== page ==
WILLISTON - Complaints directed at the Williston Police Department have largely subsided in the months since black residents marched on town hall, while protesters await the results of a SLED investigation into a white officer's conduct.
Ted Bellinger, the president of the African-American Concerned Citizens Group, said there have been no new complaints over police misconduct since about 30 members of the black community addressed town council members in a July meeting.
Mr. Bellinger, however, said his group still demands the firing of Williston Police Officer Scott Harper, whom they accuse of being overzealous and of harassing blacks.
"He needs to go," Mr. Bellinger said. "If we don't get some results by the end of this month, we're prepared to march every month."
According to records obtained by The Augusta Chronicle, at least nine complaints have been filed against Officer Harper since he joined the force three years ago, most accusing him of rude treatment or overzealous traffic stops.
The conflict came to a head after a disputed incident in June during which Officer Harper arrested a Williston woman at her home on an outstanding probation warrant.
LaKenya Cuthbertson said Officer Harper took her to jail without allowing her to arrange for someone to watch her two young children.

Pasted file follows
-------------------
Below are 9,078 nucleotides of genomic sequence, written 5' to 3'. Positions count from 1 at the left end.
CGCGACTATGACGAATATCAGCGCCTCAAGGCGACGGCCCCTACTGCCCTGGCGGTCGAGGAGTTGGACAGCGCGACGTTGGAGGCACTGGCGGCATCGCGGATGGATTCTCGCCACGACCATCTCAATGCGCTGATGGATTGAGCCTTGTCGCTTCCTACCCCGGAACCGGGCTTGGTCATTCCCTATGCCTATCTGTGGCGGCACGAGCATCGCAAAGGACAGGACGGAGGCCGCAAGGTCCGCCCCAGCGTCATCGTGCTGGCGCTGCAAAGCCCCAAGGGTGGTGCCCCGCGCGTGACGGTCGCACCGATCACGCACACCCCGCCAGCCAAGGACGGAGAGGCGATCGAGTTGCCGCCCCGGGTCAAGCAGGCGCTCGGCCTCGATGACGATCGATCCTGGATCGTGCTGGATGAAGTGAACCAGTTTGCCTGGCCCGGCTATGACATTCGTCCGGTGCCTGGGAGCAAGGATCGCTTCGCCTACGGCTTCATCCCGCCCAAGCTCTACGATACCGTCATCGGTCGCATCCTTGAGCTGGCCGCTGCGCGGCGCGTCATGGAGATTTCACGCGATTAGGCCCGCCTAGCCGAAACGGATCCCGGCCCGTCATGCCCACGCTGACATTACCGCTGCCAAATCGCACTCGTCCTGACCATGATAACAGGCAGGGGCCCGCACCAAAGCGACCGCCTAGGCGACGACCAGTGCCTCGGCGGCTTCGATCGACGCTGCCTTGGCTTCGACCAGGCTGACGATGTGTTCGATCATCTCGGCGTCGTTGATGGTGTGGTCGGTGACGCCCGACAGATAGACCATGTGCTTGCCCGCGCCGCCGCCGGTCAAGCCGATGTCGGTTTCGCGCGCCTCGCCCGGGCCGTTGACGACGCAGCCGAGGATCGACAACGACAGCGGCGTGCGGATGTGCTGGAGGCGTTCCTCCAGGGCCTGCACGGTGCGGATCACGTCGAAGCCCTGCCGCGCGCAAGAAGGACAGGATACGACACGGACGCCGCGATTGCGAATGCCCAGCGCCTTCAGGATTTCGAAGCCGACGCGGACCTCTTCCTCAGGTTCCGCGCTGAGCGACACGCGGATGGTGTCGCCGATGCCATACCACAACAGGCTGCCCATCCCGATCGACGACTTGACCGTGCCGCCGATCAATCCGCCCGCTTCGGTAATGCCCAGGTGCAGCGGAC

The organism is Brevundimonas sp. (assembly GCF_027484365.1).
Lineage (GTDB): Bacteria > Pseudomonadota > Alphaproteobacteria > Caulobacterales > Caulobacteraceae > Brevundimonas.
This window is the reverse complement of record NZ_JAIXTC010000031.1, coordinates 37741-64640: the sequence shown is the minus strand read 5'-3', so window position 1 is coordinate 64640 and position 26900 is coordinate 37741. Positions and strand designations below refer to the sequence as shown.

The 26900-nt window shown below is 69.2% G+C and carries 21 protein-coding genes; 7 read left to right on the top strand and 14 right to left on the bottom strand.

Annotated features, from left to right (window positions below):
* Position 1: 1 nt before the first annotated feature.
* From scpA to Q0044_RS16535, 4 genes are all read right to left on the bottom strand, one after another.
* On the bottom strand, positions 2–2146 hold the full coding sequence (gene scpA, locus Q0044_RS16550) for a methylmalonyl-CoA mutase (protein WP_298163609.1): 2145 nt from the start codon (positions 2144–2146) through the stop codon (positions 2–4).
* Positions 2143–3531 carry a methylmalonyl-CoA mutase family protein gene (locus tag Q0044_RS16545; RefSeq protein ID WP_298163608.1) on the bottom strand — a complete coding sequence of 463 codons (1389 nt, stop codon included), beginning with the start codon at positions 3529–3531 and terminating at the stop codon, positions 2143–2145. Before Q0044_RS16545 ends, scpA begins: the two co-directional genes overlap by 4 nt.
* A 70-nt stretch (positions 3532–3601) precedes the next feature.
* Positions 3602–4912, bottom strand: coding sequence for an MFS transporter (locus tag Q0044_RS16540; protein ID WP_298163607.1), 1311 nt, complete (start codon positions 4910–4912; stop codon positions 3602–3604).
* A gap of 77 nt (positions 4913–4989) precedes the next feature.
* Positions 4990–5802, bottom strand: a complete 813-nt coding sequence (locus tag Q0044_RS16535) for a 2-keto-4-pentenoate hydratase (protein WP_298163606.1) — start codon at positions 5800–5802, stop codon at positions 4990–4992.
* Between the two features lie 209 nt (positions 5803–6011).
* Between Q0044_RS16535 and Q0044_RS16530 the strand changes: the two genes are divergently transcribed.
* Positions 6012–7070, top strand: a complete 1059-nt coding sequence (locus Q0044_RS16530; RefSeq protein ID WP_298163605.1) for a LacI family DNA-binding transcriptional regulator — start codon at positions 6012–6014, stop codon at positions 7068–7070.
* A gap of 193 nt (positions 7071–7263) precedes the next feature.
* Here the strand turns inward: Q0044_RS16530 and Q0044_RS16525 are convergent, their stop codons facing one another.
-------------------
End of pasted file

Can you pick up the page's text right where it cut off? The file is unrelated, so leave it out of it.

After the July protest, town officials requested that the South Carolina Law Enforcement Division investigate the incident. SLED will report its findings to 2nd Circuit Solicitor Barbara Morgan. The investigation remained open Wednesday, the agency spokeswoman Kathryn Richardson said.
Officer Harper does not have a listed phone number, and the Williston Police Department has referred all questions to Town Manager Scott Neely.
Mr. Neely said Wednesday he expected the inquiry to be near completion. He said there had been no new complaints or requests to address the council since July.
While he acknowledged the controversy had cooled down some, Mr. Neely added: "It could possibly become a hot-button issue again."
Mr. Bellinger said police have "curtailed" what he described as harassment of blacks since the protest and is optimistic that Mrs. Morgan will take appropriate action once the report reaches her desk.
"She told me as soon as SLED released it to her, she'd act upon it," Mr. Bellinger said. "I think she's fair, and she'll do what's right."
Reach Stephen Gurr at (803) 648-1395, ext. 110, or firstname.lastname@example.org.